October proved an immensely successful month for cinema: No Time to Die climbed into the UK’s all-time top five grossing films, Venom 2 breezed through to a pandemic best opening weekend, Dune secured a sequel and in China The Battle at Lake Changjin made an eyewatering $858 million alone (at the time of writing). It was a month of relief to see the box office back. But admist all of these huge releases, 20th Century Studios’ The Last Duel became a sacrificial lamb, opening on October 15th to a weekend gross in the USA of $4.8 million, a shocking sum when considering its nine-figure budget. It is one of the biggest box office bombs of the year, a sad notion in view of the film’s quality. What went so wrong?
In 2002 the idea of Sir Ridley Scott making a historical epic from a script by Matt Damon and Ben Affleck, who would also star, would have been an instant smash hit and potential Oscar frontrunner. Even in 2021 this concept still sounds like a recipe for cash and awards, especially when adding the casting of Adam Driver and rising star Jodie Comer. Scott has made numerous historical epics over the 21st century. Gladiator and his director’s cut of Kingdom of Heaven are highly revered works, ensuring that the marketing for The Last Duel had some ‘from the director of […]’ credits in it. Damon and Affleck won an Oscar writing a script together for Good Will Hunting and have both been nominated in other categories. It is also likely that Damon’s star persona in the similarly budgeted ‘original’ Le Mans 66 helped draw in audiences to watch it, so it seems incomprehensible why the studio failed to market these aspects: only one trailer and one poster made the rounds online.
Besides the obvious competition with James Bond, Tom Hardy and Dune fanatics, there are numerous factors that best explain The Last Duel’s catastrophic failure. One is not quality. This is a brilliant film first and foremost; the performances, especially by Comer, are superb whilst Scott directs the heck out of the final confrontation, which is seriously white-knuckled. Its smart screenplay is structured in a refreshing way and its message and content works tremendously well for the post-MeToo era. But the picture does clock in at a mighty 153 minutes which of course limits its amount of showings. Chiefly it means the film can’t play too late which prevents its target audience from being able to see it. The film is a strong 18 certificate in the UK and an R in the US, and the adult demographic it is skewing are not going to finish work to sit through such a long film in the evening.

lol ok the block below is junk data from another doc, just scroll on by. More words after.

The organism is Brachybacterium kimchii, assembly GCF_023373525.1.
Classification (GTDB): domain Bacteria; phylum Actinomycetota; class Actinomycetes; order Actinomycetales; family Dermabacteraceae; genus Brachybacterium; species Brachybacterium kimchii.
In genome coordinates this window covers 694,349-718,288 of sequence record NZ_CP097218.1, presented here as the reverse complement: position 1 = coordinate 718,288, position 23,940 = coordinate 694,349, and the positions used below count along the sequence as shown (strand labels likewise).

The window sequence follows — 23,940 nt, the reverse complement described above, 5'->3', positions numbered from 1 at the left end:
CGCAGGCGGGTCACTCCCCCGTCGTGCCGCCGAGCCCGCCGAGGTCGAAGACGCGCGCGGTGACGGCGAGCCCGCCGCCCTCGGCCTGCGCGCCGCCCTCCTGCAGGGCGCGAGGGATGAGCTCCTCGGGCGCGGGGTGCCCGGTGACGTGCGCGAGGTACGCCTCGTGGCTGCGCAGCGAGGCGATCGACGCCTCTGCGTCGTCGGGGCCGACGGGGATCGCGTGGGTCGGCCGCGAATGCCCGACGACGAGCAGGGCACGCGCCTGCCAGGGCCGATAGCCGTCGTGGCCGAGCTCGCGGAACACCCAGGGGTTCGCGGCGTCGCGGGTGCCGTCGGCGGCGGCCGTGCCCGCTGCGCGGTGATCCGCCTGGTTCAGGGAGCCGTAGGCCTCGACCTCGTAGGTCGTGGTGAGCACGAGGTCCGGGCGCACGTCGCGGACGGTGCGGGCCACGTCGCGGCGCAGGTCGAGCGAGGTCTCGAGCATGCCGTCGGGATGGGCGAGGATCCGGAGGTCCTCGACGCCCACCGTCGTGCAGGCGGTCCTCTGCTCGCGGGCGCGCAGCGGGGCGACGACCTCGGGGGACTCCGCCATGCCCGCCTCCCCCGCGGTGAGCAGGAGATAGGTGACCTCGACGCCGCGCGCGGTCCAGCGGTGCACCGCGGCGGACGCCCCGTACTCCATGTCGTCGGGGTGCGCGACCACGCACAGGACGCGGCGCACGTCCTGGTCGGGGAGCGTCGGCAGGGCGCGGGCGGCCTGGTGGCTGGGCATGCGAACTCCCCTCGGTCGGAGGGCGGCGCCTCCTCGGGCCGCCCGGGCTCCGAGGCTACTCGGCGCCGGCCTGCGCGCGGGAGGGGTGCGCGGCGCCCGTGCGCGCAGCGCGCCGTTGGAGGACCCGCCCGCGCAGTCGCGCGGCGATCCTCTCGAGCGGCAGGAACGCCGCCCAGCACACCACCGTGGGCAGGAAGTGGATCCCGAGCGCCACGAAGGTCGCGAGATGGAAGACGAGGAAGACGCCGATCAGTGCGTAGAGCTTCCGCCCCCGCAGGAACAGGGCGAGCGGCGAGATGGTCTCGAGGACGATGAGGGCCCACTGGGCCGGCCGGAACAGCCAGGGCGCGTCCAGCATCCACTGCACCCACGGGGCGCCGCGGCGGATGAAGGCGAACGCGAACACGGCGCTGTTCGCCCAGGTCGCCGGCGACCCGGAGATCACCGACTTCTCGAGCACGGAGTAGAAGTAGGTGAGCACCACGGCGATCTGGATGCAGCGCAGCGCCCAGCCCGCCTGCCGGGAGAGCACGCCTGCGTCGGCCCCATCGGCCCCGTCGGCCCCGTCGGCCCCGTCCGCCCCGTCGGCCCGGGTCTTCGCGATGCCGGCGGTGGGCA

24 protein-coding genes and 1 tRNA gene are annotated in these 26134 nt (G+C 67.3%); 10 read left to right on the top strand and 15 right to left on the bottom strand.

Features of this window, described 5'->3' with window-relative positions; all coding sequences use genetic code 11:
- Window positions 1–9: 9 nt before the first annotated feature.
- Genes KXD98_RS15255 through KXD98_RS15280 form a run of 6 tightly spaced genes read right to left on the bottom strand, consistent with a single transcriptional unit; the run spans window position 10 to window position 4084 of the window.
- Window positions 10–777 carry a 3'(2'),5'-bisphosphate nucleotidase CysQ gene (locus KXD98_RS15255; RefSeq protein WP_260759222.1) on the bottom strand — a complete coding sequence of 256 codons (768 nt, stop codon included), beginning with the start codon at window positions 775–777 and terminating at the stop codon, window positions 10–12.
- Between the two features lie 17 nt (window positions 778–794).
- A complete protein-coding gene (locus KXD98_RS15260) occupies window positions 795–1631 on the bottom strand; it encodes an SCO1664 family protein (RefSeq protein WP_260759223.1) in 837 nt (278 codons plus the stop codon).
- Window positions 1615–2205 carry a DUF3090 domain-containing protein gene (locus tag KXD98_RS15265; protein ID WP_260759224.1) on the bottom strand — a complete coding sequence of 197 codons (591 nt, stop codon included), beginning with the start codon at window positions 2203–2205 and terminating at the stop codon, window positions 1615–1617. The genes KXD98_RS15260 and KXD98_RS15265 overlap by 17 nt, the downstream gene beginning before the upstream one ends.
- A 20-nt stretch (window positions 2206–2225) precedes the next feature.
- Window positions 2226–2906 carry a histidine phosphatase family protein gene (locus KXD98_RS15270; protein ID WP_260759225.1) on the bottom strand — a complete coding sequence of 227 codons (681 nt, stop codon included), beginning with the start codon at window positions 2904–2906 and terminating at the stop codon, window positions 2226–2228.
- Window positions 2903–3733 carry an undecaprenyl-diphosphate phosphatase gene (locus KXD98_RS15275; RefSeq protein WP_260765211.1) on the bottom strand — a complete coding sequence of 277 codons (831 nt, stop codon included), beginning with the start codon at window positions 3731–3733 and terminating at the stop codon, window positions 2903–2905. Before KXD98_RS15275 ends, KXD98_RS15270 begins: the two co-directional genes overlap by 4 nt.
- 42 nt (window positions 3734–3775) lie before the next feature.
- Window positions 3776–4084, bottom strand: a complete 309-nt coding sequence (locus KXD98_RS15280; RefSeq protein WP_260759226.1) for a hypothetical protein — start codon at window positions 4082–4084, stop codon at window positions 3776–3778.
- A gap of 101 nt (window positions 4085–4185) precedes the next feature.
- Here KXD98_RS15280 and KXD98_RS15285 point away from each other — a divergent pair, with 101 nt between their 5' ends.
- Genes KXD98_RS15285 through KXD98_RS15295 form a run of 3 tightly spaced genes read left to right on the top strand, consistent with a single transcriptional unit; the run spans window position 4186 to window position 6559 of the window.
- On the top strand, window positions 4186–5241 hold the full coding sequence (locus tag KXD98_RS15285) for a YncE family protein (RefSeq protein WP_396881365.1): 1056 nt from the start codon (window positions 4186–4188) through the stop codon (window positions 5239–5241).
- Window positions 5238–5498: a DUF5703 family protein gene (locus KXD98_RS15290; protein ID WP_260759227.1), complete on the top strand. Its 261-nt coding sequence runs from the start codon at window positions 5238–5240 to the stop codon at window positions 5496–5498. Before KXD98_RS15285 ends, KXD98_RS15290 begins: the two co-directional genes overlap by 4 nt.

The coronavirus factor is also looming large. The over-45 demographic have still yet to return to cinemas in big numbers, shown by No Time to Die’s slightly underwhelming performance in the US and Canada. Perhaps the older audiences risked seeing James Bond as it was an event, but would not so quickly return to cinemas for a film that had been barely marketed despite its 86% approval rating on Rotten Tomatoes. Another notable aspect is the film’s dark subject matter: based on a true story in 1380s France, it sees the wife of a knight being raped by the knight’s squire and so sets out with her husband to prove the squire’s crimes which culminates in a fierce duel to the death. Such content is hard to sell, especially considering audiences’ desire for escapism away from the current world.
It was reassuring to see The Last Duel get an exclusively theatrical window for its release, but the problem here is that if hefty budgeted historical films cannot make money anymore (and no, Ridley, you cranky old knight, it was not to do with millennials being on their phones), then studios are more likely to send them straight to streaming services like Netflix, which released Outlaw King. This is a calamity as epics should always be seen on a cinema screen to immerse yourself in pounding horse hooves, ringing swords and brutal gore. Studios will look at The Last Duel’s failure and see the financial shortcomings of its genre and not the marketing or content. In an age where audiences have a subscription to fictional, established worlds that provide short periods of escapism, safety and temporary happiness, The Last Duel really does represent the loss of curiosity in the cinematic marketplace.
The Last Duel will be available on is on Disney+ now. Watch the trailer below: